Similar dynamics can be seen at political level. In an age of geopolitical giants and growing frictions on globalisation, a premium is often attached to scale. But larger political units often do not generate better outcomes (economic, social), are more difficult to manage, and – outside of areas such as the expression of hard power or regulatory standards – do not frequently benefit from economies of scale.
As one example, smaller economies have had generally better Covid experiences. In a review of Covid-19 management, the Lowy Institute noted that ‘smaller countries with populations of less than 10 million people consistently out-performed their larger counterparts throughout 2020’; I recently noted the stronger small economy GDP growth in 2020; and YouGov report higher levels of citizen satisfaction with their government’s handling of Covid in multiple small economies.
And consider the EU’s vaccine procurement programme. It made sense in principle to negotiate centrally rather than having 27 EU governments competing with each other. But if the Commission takes this responsibility, concentrating risk, it needs to deliver. And it hasn’t.
Of course, there is plenty of blame to go around. Many European national governments have not acted with urgency, and domestic logistical problems abound. But as the UK and Israel show, smaller size, responsiveness, and higher risk tolerance have worked well (the US is also moving fast after a slow start).
In general, the agility and flexibility of smaller political units, supported by strong political institutions and high quality decision-making, more than offsets any economies of scale.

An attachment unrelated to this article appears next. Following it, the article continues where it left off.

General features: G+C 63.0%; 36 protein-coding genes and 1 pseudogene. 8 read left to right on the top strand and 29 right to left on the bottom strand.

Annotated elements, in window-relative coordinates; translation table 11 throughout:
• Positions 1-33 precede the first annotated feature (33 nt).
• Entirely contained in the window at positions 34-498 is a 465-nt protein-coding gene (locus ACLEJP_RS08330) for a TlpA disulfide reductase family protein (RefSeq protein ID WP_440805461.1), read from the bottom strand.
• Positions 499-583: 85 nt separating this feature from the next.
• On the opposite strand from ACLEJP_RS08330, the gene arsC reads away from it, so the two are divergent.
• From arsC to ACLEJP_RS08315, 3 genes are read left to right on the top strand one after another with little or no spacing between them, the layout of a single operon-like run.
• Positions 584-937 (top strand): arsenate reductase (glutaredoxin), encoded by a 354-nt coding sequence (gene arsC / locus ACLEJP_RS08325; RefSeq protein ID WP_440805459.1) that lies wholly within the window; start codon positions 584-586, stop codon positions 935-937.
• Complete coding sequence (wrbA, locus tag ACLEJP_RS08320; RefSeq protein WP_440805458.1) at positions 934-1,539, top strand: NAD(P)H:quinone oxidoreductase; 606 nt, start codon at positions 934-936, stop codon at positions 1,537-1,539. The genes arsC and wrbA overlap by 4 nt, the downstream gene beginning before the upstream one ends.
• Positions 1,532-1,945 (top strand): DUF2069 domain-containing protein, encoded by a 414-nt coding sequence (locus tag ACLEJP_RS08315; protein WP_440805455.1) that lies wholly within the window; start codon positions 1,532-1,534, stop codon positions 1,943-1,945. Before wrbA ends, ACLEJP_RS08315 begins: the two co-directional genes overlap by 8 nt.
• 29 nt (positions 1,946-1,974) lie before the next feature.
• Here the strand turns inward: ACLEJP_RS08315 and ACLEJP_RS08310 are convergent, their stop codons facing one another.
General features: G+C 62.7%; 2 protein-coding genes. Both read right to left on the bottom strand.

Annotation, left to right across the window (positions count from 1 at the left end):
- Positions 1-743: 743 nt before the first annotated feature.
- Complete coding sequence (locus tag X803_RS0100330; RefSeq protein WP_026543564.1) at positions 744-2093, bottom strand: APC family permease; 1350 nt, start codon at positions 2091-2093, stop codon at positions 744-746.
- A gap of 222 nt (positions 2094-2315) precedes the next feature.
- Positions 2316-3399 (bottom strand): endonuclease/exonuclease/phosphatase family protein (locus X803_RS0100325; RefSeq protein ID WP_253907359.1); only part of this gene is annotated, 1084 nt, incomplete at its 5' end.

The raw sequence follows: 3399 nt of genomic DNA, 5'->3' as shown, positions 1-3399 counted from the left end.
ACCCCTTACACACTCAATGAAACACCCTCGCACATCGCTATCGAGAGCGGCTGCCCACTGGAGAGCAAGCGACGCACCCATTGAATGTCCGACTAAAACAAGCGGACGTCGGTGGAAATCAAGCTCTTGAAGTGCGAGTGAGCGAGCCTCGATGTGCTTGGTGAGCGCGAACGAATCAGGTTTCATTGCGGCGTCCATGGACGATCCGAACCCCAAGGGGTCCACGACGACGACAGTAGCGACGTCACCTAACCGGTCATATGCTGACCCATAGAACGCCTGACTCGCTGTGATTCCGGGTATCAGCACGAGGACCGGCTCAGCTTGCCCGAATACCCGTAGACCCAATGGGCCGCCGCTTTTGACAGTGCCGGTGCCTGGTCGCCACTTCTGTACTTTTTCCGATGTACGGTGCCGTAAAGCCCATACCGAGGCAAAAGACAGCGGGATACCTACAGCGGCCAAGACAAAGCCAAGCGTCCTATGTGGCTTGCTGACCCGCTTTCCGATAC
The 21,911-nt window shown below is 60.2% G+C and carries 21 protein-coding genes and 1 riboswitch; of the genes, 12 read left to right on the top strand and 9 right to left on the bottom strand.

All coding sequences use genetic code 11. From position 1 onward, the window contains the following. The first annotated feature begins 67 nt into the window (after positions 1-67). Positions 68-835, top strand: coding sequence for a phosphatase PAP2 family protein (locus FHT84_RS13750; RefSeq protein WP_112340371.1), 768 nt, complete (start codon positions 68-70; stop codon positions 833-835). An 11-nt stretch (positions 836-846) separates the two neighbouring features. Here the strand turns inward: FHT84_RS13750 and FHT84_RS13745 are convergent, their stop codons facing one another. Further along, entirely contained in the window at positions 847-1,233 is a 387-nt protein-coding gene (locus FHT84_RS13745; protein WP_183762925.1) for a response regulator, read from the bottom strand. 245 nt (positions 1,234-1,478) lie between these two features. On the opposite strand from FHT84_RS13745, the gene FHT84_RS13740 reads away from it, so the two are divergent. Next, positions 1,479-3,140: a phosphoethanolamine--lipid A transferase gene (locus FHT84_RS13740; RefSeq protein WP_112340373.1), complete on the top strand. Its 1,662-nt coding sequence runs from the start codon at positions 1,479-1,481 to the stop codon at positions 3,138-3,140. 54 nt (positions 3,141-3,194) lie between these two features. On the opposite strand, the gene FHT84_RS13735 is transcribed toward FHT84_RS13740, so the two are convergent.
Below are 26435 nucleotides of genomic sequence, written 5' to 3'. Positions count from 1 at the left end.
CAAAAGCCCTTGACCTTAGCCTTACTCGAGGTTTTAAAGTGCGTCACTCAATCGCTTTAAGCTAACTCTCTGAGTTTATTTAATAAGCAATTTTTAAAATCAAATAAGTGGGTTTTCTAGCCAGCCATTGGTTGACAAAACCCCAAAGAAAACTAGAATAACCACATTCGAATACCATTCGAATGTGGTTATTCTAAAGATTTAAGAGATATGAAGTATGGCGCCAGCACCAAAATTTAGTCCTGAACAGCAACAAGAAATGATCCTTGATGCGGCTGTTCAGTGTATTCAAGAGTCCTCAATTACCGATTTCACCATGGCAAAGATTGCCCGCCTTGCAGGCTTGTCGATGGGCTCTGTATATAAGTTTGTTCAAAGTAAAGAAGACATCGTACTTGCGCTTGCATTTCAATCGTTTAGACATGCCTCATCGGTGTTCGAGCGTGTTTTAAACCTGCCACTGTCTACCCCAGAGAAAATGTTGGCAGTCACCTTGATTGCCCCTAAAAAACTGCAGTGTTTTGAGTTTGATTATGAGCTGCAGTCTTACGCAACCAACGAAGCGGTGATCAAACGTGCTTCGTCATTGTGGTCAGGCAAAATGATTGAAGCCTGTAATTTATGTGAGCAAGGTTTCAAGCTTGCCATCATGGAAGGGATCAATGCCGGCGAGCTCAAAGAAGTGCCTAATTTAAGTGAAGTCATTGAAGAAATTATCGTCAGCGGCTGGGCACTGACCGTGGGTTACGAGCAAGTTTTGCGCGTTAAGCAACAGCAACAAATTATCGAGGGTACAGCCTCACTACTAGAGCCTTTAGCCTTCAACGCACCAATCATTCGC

Geopolitics & scale
But as with container ships, large scale dominates in the global system. About 60% of world GDP (in USD terms) is accounted for by countries with populations of >100m. The US and China alone account for >40% of global GDP. In contrast, my group of 12 small advanced economies account for 6% of global GDP (just above Japan).
These realities can create pressure to build larger blocs. For example, former European Commission President Barroso once noted that ‘in a world of giants, size matters’, the implication being that deep European integration was needed for relevance.
But as the Ever Given experience reminds, bigger is not always better. The edge is just as likely to belong to the smart and agile as to the large. Decentralised approaches can strengthen both performance and resilience.
In the EU context, this suggests caution in pushing centralising initiatives: from creating a ‘geopolitical Commission’ to strengthening the role of the euro by issuing EU-wide debt. There can be good reasons to bulk up by deepening integration but the case should be made not assumed or asserted.